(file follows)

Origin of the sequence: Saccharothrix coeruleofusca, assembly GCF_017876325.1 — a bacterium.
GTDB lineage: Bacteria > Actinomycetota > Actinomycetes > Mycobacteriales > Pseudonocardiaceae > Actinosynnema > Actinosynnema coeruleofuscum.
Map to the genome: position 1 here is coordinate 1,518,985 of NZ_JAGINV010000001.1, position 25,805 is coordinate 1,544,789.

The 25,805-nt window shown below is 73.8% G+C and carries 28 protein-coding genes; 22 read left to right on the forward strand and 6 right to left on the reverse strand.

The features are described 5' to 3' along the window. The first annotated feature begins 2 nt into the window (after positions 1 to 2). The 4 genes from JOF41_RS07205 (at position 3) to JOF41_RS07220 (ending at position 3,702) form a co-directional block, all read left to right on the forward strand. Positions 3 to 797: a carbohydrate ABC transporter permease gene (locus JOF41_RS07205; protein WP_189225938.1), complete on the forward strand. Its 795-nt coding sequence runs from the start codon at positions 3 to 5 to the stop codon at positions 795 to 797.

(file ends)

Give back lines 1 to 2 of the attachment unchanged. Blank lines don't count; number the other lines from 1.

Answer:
Origin of the sequence: Saccharothrix coeruleofusca, assembly GCF_017876325.1 — a bacterium.
GTDB lineage: Bacteria > Actinomycetota > Actinomycetes > Mycobacteriales > Pseudonocardiaceae > Actinosynnema > Actinosynnema coeruleofuscum.